In other words it is not necessarily increases in income per se which increase well-being, rather it is the increase in income relative to the rest of the population. So in terms of the step we have previously mentioned, an increase in life-satisfaction from moving from a household income of under $30 000 NZD to say $45 000 NZD is much likely to be the case when applied to an individual household, rather than all households in that group.
One final observation of interest. When comparing areas within the UK there appears to be no relationship between an areas level of wealth and well-being. Most famously, London, the economic powerhouse of the UK, seems to do particularly badly when it comes to indicators of well-being. This is discussed more fully in a previous post, but one possible line of explanation is that the particular economic and social conditions arising from the global city form may be detrimental for well-being.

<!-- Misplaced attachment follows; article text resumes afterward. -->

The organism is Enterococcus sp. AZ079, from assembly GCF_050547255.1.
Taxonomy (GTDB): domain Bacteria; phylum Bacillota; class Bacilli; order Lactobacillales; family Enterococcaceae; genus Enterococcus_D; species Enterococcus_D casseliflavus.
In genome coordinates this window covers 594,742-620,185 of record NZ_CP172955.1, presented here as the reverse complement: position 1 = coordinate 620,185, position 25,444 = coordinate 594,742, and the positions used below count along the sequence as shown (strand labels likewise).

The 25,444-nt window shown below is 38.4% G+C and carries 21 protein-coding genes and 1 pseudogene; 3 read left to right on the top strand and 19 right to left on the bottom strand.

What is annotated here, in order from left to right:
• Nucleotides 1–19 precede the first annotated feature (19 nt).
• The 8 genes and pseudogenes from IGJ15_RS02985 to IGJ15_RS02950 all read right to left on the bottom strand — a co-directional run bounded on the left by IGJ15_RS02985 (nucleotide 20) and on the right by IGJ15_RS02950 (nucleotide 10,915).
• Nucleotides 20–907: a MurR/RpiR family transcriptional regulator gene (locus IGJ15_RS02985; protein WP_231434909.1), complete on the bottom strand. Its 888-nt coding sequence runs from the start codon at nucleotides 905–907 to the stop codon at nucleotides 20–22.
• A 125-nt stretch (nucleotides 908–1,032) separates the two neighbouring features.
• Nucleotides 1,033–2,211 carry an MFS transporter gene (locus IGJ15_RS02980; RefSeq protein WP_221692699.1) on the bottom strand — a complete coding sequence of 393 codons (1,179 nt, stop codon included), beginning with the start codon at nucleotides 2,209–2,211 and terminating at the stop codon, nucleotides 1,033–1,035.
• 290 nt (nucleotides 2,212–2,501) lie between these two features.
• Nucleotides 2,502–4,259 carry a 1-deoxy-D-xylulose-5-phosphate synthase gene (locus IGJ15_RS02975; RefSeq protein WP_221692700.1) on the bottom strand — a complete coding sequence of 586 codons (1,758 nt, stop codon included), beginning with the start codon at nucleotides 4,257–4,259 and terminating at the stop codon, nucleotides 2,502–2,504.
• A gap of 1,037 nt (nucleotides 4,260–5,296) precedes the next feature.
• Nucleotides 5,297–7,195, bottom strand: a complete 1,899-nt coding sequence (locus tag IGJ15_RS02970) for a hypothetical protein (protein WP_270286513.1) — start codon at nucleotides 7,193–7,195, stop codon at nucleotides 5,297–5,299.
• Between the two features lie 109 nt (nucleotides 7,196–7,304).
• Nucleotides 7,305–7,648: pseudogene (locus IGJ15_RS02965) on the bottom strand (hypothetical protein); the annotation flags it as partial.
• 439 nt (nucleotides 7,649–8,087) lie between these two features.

From this short review can we say that money buys happiness? It certainly appears to be the case on both a national level and an individual level that higher incomes are correlated with higher levels of reported well-being. Certainly it seems that being towards the bottom end of the income range is particularly bad for well-being. This appears to have much to do with the income required to provide for basic human needs such as food, warmth, shelter, education and healthcare, or the income required to participate fully in society. Once these have been attained then the effect of income in terms of increasing well-being seems to be less potent, and there is even some limited evidence to suggest that having a very high income is actually detrimental to well-being.
Policy implications : To redistribute, or not?
The Easterlin paradox is also rather interesting in that it points to a more complex relationship between well-being and income. Raising the overall average level of well-being is not therefore simply a matter of increasing income among the bottom groups, primarily by redistribution, however, according to the paradox this would be rather limited in effect and even any small gains would be counteracted by the losses to well-being incurred by other groups.
This does not mean to say that re-distribution is necessarily wrong, as statistics New Zealand suggest:
In addition to lower life satisfaction, people in lower income households were more likely to report feeling unsafe walking alone in their neighbourhood at night and to say they had ‘fair or poor’ health than people in higher income households.